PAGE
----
Inquiry delay questioned in the House of Lords

By andrewsimon - Last updated: Tuesday, October 30, 2012 - Save & Share - 6 Comments

by Andrew Mason

The BBC has reported on concerns expressed yesterday in the House of Lords about the “considerable delay” in the publication of the conclusions of the Iraq Inquiry without making any reference whatsoever to a key element of the parliamentary oral question asked by Lord Dykes.

Iraq: Chilcot Inquiry

Question

To ask Her Majesty’s Government what representations they have made to the chairman and secretariat of the Iraq Inquiry about possible delays in publication of its report due to responses from officials of the government of the United States.

Similarly, the response on behalf of the government made by the Leader of the House of Lords and Chancellor of the Duchy of Lancaster, Lord Strathclyde, made absolutely no mention of the suggestion that the US government might have made representations requesting the holding back of the Inquiry’s eventual findings.

In response to Lord Strathclyde’s reply to his question, Lord Dykes also (interestingly) stated:

It is a very long process and the sooner it is published the better, but there is still a considerable delay. The particular implications of eventual submissions to the ICC should also be borne in mind.

Posted in Coverage, Process • • Top Of Page

6 Responses to “Inquiry delay questioned in the House of Lords”

Comment from Bobm
Time November 1, 2012 at 8:18 pm

On any rational, humanitarian, analysis the Establishment’s continued slavish adherence to “Atlantic Bridge” thinking beggars belief.
Signs that the judiciary are now officially sceptical of this sort of thinking:-

http://www.guardian.co.uk/law/2012/oct/31/yunus-rahmatullah-uk-supreme-court?INTCMP=SRCH

We have an “independent” nuclear deterrent that isn’t independent of the US; proposed “closed” proceedings, that take their very name from US court practice; it would be very good if Chilcot were to explore, or at least touch on, the rationale for all this.

Comment from Tony
Time November 6, 2012 at 1:41 pm

Blair touts for big business in Iraq. He would tout for the Shell and BP but they are already there. http://neoclassics.blogspot.co.uk/2012/11/tony-blair-touts-for-investment-in-iraq.html

Comment from chris lamb
Time November 13, 2012 at 9:10 pm

Despite Blair’s bullishness and continued insufferable boasting about the economic consequences of the (illegal) invasion, this UN report shows that it has been far from a miracle for the majority of the country although there may be big money for international interlopers in the oil sector;

https://docs.google.com/viewer?a=v&q=cache:mG0UQ9sUQBwJ:www.iauiraq.org/reports/AD%2520EDITS%2520CCA_Inclusive_Growth%2520-%2520FINAL%2520VERSION%2520(06.09.09).docx

Hope the above works, I could only get access to it on a Google reader!

Comment from chris lamb
Time November 13, 2012 at 9:20 pm

Try this one- the extract is from a larger UN report (of 2009), more balanced in its assessment of the economic consequences of the invasion than Blair’s;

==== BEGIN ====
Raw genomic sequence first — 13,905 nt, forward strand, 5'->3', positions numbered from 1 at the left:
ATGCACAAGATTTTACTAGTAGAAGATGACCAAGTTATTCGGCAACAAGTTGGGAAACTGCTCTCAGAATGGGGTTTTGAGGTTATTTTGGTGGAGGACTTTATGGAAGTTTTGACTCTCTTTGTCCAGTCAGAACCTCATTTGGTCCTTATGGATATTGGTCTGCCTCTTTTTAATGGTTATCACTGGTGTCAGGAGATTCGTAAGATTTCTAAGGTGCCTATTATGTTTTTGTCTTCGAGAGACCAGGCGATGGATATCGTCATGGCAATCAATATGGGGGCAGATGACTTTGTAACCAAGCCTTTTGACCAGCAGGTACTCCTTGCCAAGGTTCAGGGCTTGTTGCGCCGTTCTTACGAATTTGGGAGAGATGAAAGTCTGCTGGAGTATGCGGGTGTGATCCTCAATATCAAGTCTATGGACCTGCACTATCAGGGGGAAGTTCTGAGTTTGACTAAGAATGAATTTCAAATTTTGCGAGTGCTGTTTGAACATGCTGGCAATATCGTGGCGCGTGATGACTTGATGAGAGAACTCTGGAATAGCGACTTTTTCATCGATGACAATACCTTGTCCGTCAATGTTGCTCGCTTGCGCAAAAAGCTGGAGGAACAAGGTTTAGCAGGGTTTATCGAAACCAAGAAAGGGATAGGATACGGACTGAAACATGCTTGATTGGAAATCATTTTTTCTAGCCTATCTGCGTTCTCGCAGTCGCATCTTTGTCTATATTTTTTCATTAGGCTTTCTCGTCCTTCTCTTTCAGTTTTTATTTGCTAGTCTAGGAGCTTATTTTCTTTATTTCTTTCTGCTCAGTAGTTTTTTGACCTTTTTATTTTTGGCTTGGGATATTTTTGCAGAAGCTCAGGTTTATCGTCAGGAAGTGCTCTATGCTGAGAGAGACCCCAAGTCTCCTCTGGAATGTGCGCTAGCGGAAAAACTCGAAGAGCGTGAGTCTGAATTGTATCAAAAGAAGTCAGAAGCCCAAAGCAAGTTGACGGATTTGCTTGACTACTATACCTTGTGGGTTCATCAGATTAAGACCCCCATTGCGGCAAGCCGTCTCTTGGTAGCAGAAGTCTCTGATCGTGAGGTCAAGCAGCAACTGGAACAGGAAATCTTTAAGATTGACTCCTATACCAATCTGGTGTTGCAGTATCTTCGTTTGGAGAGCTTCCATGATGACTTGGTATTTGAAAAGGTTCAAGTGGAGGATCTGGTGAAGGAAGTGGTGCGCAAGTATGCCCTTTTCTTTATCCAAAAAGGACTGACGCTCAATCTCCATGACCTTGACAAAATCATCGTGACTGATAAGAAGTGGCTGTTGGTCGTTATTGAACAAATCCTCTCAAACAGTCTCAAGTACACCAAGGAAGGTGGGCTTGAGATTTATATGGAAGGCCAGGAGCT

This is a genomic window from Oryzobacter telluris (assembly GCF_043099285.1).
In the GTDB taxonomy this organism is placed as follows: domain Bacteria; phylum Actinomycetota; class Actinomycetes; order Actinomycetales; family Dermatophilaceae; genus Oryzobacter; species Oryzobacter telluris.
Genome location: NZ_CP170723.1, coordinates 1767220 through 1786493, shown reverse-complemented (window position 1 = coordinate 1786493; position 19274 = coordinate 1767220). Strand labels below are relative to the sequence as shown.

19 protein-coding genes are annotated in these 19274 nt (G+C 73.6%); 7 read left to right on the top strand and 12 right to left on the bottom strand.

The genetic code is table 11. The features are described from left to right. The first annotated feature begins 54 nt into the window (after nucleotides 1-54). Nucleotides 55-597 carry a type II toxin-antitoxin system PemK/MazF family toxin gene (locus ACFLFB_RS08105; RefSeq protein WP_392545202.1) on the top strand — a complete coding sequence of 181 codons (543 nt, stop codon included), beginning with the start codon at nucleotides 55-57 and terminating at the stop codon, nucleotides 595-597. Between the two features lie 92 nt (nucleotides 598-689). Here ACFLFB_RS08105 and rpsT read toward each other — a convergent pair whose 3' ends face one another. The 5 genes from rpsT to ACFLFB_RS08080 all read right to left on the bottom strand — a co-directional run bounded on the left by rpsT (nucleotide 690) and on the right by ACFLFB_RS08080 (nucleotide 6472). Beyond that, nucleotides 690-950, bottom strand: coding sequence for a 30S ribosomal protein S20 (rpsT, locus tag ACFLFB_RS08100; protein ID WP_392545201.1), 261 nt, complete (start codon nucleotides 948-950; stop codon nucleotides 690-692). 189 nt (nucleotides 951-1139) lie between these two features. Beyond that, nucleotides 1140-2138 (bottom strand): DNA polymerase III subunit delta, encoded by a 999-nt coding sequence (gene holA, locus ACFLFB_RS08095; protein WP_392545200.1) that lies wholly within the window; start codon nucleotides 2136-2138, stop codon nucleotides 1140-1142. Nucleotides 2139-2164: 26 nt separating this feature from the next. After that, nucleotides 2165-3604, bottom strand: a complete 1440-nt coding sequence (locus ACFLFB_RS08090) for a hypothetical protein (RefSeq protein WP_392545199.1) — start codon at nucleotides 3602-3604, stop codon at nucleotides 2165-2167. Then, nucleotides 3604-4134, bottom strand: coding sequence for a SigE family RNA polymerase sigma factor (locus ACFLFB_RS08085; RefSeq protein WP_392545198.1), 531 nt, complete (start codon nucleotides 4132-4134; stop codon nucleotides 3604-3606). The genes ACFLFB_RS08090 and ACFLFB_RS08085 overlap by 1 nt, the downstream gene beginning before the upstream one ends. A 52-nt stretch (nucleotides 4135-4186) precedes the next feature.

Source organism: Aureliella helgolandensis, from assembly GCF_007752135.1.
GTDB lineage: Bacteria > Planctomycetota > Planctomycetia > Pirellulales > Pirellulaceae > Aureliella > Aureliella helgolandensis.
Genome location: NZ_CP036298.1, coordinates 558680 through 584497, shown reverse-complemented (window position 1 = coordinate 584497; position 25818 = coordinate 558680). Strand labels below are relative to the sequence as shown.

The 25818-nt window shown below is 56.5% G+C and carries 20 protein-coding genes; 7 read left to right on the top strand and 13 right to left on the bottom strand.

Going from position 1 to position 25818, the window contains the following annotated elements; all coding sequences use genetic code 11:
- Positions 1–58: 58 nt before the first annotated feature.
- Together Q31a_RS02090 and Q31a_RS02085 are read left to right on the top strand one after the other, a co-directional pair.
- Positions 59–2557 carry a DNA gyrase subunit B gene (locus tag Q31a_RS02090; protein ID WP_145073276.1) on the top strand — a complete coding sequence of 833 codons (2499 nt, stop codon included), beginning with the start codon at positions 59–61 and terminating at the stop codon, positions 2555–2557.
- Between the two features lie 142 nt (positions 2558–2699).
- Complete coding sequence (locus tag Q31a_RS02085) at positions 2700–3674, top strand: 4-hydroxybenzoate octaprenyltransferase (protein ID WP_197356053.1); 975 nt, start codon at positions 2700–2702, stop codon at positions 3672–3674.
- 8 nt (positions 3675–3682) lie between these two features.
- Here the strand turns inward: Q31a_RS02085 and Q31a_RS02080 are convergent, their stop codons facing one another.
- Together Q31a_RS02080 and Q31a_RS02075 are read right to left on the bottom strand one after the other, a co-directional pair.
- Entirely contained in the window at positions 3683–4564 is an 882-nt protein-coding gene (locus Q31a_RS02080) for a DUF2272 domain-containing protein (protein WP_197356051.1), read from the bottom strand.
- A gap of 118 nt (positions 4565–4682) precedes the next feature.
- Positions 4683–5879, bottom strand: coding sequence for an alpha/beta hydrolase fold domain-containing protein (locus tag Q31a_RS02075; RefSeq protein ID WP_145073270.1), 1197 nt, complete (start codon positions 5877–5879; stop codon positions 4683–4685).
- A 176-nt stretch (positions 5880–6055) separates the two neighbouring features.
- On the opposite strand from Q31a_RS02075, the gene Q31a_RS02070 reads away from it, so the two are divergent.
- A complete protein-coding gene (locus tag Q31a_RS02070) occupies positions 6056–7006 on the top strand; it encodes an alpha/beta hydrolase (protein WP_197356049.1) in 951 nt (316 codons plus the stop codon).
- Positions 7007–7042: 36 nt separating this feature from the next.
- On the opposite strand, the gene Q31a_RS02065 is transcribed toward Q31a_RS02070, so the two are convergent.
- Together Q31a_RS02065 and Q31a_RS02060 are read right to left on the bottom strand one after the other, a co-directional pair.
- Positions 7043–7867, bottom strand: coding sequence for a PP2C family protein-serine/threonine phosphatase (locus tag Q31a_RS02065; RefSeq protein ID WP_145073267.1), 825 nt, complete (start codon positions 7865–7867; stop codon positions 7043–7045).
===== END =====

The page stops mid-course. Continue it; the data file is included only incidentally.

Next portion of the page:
http://www.iauiraq.org/reports/CCA_Inclusive_Growth%20-%20FINAL%20VERSION%20_06.09.09_.pdf

Comment from John Bone
Time November 22, 2012 at 1:51 pm

In a week from now Lord Justice Leveson will publish his report on press standards. The report will come just over 16 months after the idea of an Inquiry was first mooted. In contrast, Lord Chilcot’s Inquiry started 3 years ago and there is no sign of the report appearing any time soon.

http://www.guardian.co.uk/media/2012/nov/22/leveson-press-standards-report

As Steve Richards says in today’s Independent, the point of inquiries is to kick a difficult subject into the long grass, but inevitably the time comes when the ball has to be picked up again and the grass isn’t long enough to hide it.

http://www.independent.co.uk/voices/comment/however-modest-they-may-be-lord-levesons-proposal-will-give-cameron-a-nightmarish-dilemma-8340642.html

The dilemma has to be faced. Certain newspapers regularly invaded people’s privacy and often broke the law. These newspapers are powerful actors in our political system and probably this kind of privacy-invasion is an integral part of their business model. These newspapers are going to do their best to avoid a more independent PCC, for example, that will have a better ability to take up complaints about invasion of privacy. These newspapers can put pressure on the politicians who will have to decide how to deal with Leveson’s report and recommendations; but at the same time the issues will be laid out in the report. It will be interesting to see what happens when the report is published, and it might provide some pointers for when (or if) Chilcot’s report is published.

Comment from Bobm
Time November 23, 2012 at 9:21 pm

“In a week from now Lord Justice Leveson will publish his report on press standards. The report will come just over 16 months after the idea of an Inquiry was first mooted. In contrast, Lord Chilcot’s Inquiry started 3 years ago and there is no sign of the report appearing any time soon.”

Firstly, I am not sure that Sir John Chilcot is a “Lord”.

Secondly, and more importantly, I apprehend that they[who would they be?] made a seriously good choice with Brian Leveson.

The guy is a Liverpudlian, of evidently independent disposition, despite his private education. He had the gall to say at the outset that he wasn’t about to have his findings buried like those of all the previous press studies. [A bit like choosing Alexander Dubcek to give the retrospective stamp of approval to the soviet occupation of eastern europe.] His hearings were arresting, and sometimes gripping.

God knows how far Chilcot may, ultimately, be influenced by Leveson; but Chilcot can be in no doubt, if he is listening, how far his approach will suffer, by comparison, if he doesn’t show some wider grip in the formulation of his conclusions.